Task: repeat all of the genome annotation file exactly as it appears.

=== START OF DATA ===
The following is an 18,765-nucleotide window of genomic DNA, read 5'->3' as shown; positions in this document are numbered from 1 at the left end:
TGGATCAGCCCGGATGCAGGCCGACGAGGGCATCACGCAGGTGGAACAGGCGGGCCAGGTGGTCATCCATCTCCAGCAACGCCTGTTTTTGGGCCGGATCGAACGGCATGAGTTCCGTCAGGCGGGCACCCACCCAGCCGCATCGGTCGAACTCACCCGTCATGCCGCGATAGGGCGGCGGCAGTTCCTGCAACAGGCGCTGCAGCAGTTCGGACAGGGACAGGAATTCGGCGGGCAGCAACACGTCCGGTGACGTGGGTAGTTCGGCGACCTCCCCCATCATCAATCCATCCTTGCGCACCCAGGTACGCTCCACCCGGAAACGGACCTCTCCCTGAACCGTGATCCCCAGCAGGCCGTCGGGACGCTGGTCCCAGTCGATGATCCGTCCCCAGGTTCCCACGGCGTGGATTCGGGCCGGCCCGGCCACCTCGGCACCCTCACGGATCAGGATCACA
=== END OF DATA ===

The following is an 18,765-nucleotide window of genomic DNA, read 5'->3' as shown; positions in this document are numbered from 1 at the left end:
TGGATCAGCCCGGATGCAGGCCGACGAGGGCATCACGCAGGTGGAACAGGCGGGCCAGGTGGTCATCCATCTCCAGCAACGCCTGTTTTTGGGCCGGATCGAACGGCATGAGTTCCGTCAGGCGGGCACCCACCCAGCCGCATCGGTCGAACTCACCCGTCATGCCGCGATAGGGCGGCGGCAGTTCCTGCAACAGGCGCTGCAGCAGTTCGGACAGGGACAGGAATTCGGCGGGCAGCAACACGTCCGGTGACGTGGGTAGTTCGGCGACCTCCCCCATCATCAATCCATCCTTGCGCACCCAGGTACGCTCCACCCGGAAACGGACCTCTCCCTGAACCGTGATCCCCAGCAGGCCGTCGGGACGCTGGTCCCAGTCGATGATCCGTCCCCAGGTTCCCACGGCGTGGATTCGGGCCGGCCCGGCCACCTCGGCACCCTCACGGATCAGGATCACA